Former Liverpool and England defender Gerry Byrne, best remembered for playing almost the entire 1965 FA Cup final with a broken collarbone, has died at the age of 77.

"What Gerry did in 1965 was incredible" - Ian Callaghan

Byrne had been suffering from Alzheimer's disease.

The Liverpool-born left-back spent his entire career at Liverpool - his home town club - and made 333 appearances. He was also a member of England's World Cup-winning squad in 1966.

Byrne made 333 appearances for Liverpool and won two League Championships, an FA Cup and a Second Division title. A 40,000-crowd at Anfield for his testimonial in April 1970 was testament to his popularity.

In the 1965 Cup final at Wembley, Byrne fractured his collarbone in the seventh minute after a challenge with Leeds midfielder Bobby Collins. Substitutes were not permitted at the time and Byrne pleaded with the physio not to tell manager Bill Shankly. He then stayed on the pitch for the full 90 minutes and the two periods of extra time that followed.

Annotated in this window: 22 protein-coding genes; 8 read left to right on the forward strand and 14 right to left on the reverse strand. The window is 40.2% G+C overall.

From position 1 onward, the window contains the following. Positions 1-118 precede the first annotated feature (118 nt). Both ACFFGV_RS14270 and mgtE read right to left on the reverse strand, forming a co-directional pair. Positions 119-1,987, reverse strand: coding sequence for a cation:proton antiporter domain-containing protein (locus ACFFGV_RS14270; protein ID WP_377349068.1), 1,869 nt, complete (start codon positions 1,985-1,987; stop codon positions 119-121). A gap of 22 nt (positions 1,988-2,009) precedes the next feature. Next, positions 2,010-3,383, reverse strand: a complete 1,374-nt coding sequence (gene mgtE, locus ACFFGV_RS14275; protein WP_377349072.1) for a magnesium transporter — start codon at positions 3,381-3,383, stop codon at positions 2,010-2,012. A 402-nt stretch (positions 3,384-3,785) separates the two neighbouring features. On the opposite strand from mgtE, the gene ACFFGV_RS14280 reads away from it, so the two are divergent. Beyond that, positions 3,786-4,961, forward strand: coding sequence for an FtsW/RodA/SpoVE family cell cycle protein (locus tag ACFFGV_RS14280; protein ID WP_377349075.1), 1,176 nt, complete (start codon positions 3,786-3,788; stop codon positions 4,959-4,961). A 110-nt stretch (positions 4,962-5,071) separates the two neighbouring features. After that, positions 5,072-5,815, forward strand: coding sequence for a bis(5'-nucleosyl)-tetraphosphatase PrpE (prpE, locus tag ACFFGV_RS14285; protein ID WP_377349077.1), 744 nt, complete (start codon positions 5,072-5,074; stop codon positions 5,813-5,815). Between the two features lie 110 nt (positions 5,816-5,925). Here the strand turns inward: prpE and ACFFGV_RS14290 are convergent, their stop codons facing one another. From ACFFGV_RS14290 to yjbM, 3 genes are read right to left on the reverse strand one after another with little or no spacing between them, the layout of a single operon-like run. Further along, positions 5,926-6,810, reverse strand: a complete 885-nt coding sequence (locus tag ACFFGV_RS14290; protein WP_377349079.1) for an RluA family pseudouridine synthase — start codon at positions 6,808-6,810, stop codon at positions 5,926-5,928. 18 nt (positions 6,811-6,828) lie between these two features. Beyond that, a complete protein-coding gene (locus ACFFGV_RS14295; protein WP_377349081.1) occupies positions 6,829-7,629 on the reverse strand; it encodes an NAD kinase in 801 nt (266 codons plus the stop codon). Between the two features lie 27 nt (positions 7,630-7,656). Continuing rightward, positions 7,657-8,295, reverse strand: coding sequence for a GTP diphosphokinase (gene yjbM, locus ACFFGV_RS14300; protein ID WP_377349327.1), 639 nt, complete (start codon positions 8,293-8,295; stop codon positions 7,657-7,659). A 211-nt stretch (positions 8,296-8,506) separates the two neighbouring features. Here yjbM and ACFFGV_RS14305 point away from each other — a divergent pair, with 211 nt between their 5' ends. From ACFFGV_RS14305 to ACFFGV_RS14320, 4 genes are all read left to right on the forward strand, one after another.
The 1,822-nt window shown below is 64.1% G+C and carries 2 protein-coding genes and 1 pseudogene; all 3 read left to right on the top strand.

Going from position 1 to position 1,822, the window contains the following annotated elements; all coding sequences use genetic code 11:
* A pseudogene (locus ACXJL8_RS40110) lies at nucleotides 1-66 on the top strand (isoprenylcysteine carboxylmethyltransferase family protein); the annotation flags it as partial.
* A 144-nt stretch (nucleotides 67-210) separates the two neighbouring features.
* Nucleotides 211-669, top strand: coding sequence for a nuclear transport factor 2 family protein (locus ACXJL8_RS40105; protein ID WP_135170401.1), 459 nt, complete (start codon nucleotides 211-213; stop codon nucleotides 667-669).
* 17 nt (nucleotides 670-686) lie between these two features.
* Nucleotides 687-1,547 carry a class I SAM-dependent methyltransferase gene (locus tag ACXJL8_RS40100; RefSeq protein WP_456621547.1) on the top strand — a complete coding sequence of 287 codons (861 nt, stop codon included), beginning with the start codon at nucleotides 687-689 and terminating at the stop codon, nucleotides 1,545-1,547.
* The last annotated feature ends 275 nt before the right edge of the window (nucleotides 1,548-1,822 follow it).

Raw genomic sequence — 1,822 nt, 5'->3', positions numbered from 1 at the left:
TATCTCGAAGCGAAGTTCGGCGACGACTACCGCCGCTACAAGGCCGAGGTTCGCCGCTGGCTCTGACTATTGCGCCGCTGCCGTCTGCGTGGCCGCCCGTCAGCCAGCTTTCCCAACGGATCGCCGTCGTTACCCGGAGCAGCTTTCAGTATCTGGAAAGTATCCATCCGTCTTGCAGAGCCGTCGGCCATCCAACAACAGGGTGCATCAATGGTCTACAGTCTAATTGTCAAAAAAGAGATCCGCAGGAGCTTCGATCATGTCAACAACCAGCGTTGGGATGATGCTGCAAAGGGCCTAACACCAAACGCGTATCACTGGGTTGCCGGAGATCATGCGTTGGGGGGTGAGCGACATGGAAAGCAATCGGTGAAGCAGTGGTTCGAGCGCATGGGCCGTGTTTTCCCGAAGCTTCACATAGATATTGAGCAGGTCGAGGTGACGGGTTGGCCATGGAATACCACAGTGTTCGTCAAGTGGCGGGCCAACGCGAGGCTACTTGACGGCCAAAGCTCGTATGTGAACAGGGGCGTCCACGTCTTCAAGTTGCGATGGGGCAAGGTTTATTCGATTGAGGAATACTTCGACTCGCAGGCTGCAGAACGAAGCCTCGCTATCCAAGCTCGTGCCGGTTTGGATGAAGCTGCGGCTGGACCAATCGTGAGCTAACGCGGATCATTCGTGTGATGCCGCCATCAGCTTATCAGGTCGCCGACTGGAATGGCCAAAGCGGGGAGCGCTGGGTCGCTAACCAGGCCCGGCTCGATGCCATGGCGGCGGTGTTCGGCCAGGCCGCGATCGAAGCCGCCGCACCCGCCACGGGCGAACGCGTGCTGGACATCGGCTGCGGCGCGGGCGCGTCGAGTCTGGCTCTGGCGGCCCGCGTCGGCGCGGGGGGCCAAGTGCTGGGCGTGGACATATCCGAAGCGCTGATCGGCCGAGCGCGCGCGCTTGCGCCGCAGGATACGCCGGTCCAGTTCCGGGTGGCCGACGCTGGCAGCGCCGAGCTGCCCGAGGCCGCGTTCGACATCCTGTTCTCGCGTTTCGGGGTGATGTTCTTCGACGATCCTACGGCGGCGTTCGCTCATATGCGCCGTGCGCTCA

"What Gerry did in 1965 was incredible," Liverpool's record appearance holder Ian Callaghan told the Liverpool Echo.

"He broke his collarbone early in the match and then played right through the game, through extra time and even crossed for Roger (Hunt) to score the first goal.

"To play almost two hours with a broken collarbone was unbelievable."

Football Association chairman Greg Dyke has paid tribute to Byrne this afternoon, saying he was saddened to hear of his passing. 

"I can still remember the way he helped Liverpool win the 1965 FA Cup ... His determination to play on rather than leave his team down a man was remarkable. My sincere condolences go to his family and friends."